For the first time in 14 years, I took a wee summer break from writing my weekly Heart Sisters posts, and started a small temporary site, The Novice Rose Gardener, in the spring of 2022 – mostly to track my new obsession/adventure: trying to grow balcony roses. I truly believed this learning experience would bring me joy ( I LOVE LOVE LOVE roses!) – but, just like in real life, I learned that it’s far more about managing expectations. My adventure can now best be described as a horticultural roller coaster! By the way, to my readers who have been asking when or if I’ll be getting back to writing those Sunday morning blog posts about women’s heart health: I’m unable to say quite yet. Meanwhile, you can find links to my list of all 900+ articles here. And for all of you who happen to love roses – or roller coasters – I’m archiving my balcony rose posts, starting here with the first essay:
1. Right Rose, Right Place – March
My only experience with choosing and planting roses (as opposed to moving into a home that already had roses in the garden) was back in the late 90s when I read an article about an amazingly fast-growing rose calledKiftsgate. The article said: .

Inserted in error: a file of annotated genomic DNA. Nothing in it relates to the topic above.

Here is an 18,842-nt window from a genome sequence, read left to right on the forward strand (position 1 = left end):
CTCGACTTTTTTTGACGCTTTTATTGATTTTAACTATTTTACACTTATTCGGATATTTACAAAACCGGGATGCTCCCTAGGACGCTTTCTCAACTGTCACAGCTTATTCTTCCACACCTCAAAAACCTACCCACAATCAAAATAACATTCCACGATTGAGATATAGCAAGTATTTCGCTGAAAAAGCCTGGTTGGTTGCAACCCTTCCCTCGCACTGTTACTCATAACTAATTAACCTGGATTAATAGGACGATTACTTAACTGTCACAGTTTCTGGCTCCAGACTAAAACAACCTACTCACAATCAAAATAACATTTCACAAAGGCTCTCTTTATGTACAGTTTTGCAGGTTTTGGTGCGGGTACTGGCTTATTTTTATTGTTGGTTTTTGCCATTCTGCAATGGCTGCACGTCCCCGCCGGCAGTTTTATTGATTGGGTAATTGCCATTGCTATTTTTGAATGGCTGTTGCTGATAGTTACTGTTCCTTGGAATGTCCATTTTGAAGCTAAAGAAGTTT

Regular Heart Sisters blog readers may have recently noticed that the Sunday morning blog posts I’ve been publishing here since 2009 have slowed down. Well, not just slowed. They’ve stopped. With spring in the air and my new balcony rose garden on my mind, I’m taking a summer break from writing about women’s hearts. Instead, I’m pulling on my gardening gloves and exploring my latest infatuation: is it possible to grow roses in pots out on a balcony?
And like many writers, the urge to document my summer adventure has turned into a little blog. It’s called The Novice Rose Gardener. For quite a while, I’ve felt the need to write about the things in life that bring me PURE JOY. In the final paragraphs of my last published blog post here, for example, I hinted that I needed a wee break to do just that. Although I’ve been an avid gardener here on the west coast for decades, I’ve never been tempted to grow roses – however lovely the photo on the rose tag may be – mostly because of their nasty reputation: high maintenance, short blooming season, black spot, powdery mildew, aphids. No thanks!
When my mother was already showing early signs of her vascular dementia and had to move into an assisted-living apartment, she hated it. The staff reminded our family that “having something to look forward to” every day would help her feel more settled. They were so right. The move had been scary and overwhelming for Mom, but even knowing that after lunch she’d be playing cribbage or watching a favourite movie could bring a smile to her face.